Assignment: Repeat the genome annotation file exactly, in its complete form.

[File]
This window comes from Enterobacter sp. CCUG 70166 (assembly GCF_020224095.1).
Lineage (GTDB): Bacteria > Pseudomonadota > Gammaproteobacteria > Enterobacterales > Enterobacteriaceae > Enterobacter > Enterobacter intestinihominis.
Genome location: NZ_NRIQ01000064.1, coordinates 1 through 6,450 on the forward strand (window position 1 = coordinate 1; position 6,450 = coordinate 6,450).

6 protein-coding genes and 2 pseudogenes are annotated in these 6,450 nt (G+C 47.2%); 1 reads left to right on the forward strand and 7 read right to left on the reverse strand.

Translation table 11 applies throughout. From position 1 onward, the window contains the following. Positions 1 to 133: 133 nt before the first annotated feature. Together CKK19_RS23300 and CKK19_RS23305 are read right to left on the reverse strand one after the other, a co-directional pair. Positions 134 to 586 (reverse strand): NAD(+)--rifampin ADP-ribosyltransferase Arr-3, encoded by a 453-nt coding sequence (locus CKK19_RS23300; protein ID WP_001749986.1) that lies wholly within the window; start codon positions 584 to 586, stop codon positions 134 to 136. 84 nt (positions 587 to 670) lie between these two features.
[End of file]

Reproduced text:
This window comes from Enterobacter sp. CCUG 70166 (assembly GCF_020224095.1).
Lineage (GTDB): Bacteria > Pseudomonadota > Gammaproteobacteria > Enterobacterales > Enterobacteriaceae > Enterobacter > Enterobacter intestinihominis.
Genome location: NZ_NRIQ01000064.1, coordinates 1 through 6,450 on the forward strand (window position 1 = coordinate 1; position 6,450 = coordinate 6,450).

6 protein-coding genes and 2 pseudogenes are annotated in these 6,450 nt (G+C 47.2%); 1 reads left to right on the forward strand and 7 read right to left on the reverse strand.

Translation table 11 applies throughout. From position 1 onward, the window contains the following. Positions 1 to 133: 133 nt before the first annotated feature. Together CKK19_RS23300 and CKK19_RS23305 are read right to left on the reverse strand one after the other, a co-directional pair. Positions 134 to 586 (reverse strand): NAD(+)--rifampin ADP-ribosyltransferase Arr-3, encoded by a 453-nt coding sequence (locus CKK19_RS23300; protein ID WP_001749986.1) that lies wholly within the window; start codon positions 584 to 586, stop codon positions 134 to 136. 84 nt (positions 587 to 670) lie between these two features.